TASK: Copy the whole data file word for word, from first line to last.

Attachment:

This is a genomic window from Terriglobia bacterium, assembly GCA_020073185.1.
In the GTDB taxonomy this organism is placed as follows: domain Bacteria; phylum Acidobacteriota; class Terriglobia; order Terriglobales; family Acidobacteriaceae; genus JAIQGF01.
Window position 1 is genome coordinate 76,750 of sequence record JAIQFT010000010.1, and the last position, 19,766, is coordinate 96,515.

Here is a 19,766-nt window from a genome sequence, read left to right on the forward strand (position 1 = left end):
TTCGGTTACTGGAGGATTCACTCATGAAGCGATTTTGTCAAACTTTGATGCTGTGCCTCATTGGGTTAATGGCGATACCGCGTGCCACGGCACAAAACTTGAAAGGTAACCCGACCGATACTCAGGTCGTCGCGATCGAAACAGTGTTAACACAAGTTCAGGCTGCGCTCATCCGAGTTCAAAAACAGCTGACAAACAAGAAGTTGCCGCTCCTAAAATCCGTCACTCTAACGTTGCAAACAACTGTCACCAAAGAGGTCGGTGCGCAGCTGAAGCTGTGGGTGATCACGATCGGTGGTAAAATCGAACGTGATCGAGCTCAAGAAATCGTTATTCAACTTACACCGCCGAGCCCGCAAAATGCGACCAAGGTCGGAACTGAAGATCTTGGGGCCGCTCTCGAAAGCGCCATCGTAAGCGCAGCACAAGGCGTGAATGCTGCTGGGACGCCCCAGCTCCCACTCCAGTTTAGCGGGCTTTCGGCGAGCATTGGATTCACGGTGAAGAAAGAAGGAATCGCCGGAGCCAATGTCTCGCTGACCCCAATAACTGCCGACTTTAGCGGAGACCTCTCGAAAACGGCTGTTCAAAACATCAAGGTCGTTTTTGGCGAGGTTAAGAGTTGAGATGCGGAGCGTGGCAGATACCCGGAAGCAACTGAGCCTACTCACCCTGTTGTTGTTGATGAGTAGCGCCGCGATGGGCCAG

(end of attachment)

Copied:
This is a genomic window from Terriglobia bacterium, assembly GCA_020073185.1.
In the GTDB taxonomy this organism is placed as follows: domain Bacteria; phylum Acidobacteriota; class Terriglobia; order Terriglobales; family Acidobacteriaceae; genus JAIQGF01.
Window position 1 is genome coordinate 76,750 of sequence record JAIQFT010000010.1, and the last position, 19,766, is coordinate 96,515.

Here is a 19,766-nt window from a genome sequence, read left to right on the forward strand (position 1 = left end):
TTCGGTTACTGGAGGATTCACTCATGAAGCGATTTTGTCAAACTTTGATGCTGTGCCTCATTGGGTTAATGGCGATACCGCGTGCCACGGCACAAAACTTGAAAGGTAACCCGACCGATACTCAGGTCGTCGCGATCGAAACAGTGTTAACACAAGTTCAGGCTGCGCTCATCCGAGTTCAAAAACAGCTGACAAACAAGAAGTTGCCGCTCCTAAAATCCGTCACTCTAACGTTGCAAACAACTGTCACCAAAGAGGTCGGTGCGCAGCTGAAGCTGTGGGTGATCACGATCGGTGGTAAAATCGAACGTGATCGAGCTCAAGAAATCGTTATTCAACTTACACCGCCGAGCCCGCAAAATGCGACCAAGGTCGGAACTGAAGATCTTGGGGCCGCTCTCGAAAGCGCCATCGTAAGCGCAGCACAAGGCGTGAATGCTGCTGGGACGCCCCAGCTCCCACTCCAGTTTAGCGGGCTTTCGGCGAGCATTGGATTCACGGTGAAGAAAGAAGGAATCGCCGGAGCCAATGTCTCGCTGACCCCAATAACTGCCGACTTTAGCGGAGACCTCTCGAAAACGGCTGTTCAAAACATCAAGGTCGTTTTTGGCGAGGTTAAGAGTTGAGATGCGGAGCGTGGCAGATACCCGGAAGCAACTGAGCCTACTCACCCTGTTGTTGTTGATGAGTAGCGCCGCGATGGGCCAG